• I'm not on twitter, but if it is to do with drawing wider attention to an urgent situation for an already oppressed people, what's strange about it?
    What you already know about, a lot of people who follow UK BLM might not - they are using their position to highlight and increase awareness. Which is the same thing others with bigger platforms did for them. It doesn't seem so strange?

  • I think @hoefla and @dandruff (left in for typo comedy) @danstuff are both right.

    Of course it's the right thing to do to use your platform to spread awareness of a major issue. I cant argue with that.

    But, is that at the cost of diluting other messages while your audience is engaging with them? I guess I'm just overthinking it. Have been doing a lot of comms strategy stuff recently and maybe it has crept into the back of my mind.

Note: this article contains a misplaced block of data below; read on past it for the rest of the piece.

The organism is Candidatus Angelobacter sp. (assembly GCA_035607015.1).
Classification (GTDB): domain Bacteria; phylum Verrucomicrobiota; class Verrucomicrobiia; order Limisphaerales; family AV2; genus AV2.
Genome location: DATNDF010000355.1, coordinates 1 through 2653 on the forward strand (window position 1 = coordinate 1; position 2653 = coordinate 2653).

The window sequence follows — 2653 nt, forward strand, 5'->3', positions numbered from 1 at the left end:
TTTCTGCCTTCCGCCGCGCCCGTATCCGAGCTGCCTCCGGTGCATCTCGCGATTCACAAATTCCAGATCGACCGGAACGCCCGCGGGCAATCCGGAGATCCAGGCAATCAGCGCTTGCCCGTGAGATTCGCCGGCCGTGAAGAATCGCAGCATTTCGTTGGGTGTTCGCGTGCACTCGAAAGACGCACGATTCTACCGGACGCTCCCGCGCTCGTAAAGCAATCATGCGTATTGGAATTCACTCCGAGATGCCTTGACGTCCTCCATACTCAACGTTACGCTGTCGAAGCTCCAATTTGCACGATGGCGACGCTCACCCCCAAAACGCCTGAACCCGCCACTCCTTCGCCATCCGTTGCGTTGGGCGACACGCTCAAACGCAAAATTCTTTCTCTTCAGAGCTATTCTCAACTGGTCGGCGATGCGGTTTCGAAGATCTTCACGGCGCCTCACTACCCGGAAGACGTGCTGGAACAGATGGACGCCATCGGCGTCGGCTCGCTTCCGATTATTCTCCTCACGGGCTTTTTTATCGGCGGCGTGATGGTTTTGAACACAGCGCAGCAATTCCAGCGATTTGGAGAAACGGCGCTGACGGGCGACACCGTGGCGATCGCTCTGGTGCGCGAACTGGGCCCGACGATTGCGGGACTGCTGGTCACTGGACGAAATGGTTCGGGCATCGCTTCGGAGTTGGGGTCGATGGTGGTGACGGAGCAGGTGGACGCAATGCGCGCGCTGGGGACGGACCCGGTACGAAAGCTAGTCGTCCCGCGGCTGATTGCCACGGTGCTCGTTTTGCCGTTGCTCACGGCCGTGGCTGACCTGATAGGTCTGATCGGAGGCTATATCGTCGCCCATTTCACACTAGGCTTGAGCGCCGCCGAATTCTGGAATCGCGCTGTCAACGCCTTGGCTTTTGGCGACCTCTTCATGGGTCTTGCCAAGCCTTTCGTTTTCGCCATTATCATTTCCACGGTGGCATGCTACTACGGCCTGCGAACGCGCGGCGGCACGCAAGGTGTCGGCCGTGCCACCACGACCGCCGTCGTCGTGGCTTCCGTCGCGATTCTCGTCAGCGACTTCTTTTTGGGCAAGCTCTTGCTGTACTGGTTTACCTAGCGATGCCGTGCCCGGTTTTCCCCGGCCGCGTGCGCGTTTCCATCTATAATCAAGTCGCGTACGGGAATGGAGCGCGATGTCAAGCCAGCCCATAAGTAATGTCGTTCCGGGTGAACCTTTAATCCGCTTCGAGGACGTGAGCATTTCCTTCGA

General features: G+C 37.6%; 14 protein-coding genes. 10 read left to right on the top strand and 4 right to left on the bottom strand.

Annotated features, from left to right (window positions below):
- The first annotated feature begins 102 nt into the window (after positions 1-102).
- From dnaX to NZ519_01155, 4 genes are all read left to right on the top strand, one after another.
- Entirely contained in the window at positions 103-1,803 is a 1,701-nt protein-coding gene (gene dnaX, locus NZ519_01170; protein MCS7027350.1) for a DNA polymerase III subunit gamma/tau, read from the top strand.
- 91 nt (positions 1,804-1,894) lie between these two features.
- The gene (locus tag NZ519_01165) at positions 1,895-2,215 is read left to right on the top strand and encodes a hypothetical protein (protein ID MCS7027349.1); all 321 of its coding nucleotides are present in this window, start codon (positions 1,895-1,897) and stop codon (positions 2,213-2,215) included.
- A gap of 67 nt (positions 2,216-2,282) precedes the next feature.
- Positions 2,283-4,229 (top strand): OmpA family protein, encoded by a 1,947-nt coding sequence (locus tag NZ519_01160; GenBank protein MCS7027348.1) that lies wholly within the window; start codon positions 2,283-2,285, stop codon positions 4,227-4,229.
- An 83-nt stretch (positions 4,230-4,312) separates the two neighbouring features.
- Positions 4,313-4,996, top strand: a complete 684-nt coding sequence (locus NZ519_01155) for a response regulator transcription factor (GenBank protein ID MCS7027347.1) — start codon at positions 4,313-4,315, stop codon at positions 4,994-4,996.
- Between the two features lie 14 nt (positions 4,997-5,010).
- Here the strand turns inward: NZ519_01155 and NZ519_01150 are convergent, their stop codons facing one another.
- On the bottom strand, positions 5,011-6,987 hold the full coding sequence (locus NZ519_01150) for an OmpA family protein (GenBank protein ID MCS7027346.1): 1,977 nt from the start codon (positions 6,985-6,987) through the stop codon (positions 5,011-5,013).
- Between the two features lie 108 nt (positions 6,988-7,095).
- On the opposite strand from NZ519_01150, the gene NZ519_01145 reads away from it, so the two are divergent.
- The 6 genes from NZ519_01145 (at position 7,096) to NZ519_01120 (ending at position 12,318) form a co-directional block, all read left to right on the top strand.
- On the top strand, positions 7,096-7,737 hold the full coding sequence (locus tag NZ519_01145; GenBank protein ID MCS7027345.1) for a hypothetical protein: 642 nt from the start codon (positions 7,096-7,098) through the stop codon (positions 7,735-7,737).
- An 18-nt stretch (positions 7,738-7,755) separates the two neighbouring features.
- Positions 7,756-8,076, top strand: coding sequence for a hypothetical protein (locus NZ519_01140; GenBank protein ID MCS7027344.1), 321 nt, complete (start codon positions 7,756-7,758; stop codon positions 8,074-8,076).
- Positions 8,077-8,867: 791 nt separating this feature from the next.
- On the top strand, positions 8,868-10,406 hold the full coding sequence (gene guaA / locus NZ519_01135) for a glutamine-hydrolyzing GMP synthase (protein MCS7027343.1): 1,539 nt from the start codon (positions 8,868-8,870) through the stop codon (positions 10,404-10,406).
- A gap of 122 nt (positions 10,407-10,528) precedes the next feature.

• @dandruff

    Sadly I no longer have enough hair to make that an issue, except maybe in my ears.

    I can see there's a temptation when you represent a movement with considerable momentum (with a small 'm') to try and bring in within the umbrella of that movement other causes you consider worthy and analogous to the cause you're fighting for. The trouble is that I fear it dilutes the message and ultimately leads to arguments about scope which distract from the cause.

    I appreciate that what BLM stands for will vary from place to place. The 'defund the police' argument may have less validity in the UK than the US, as the funding, militarization and ethos may be different. But that doesn't IMVHO mean that the core message shouldn't be the same.


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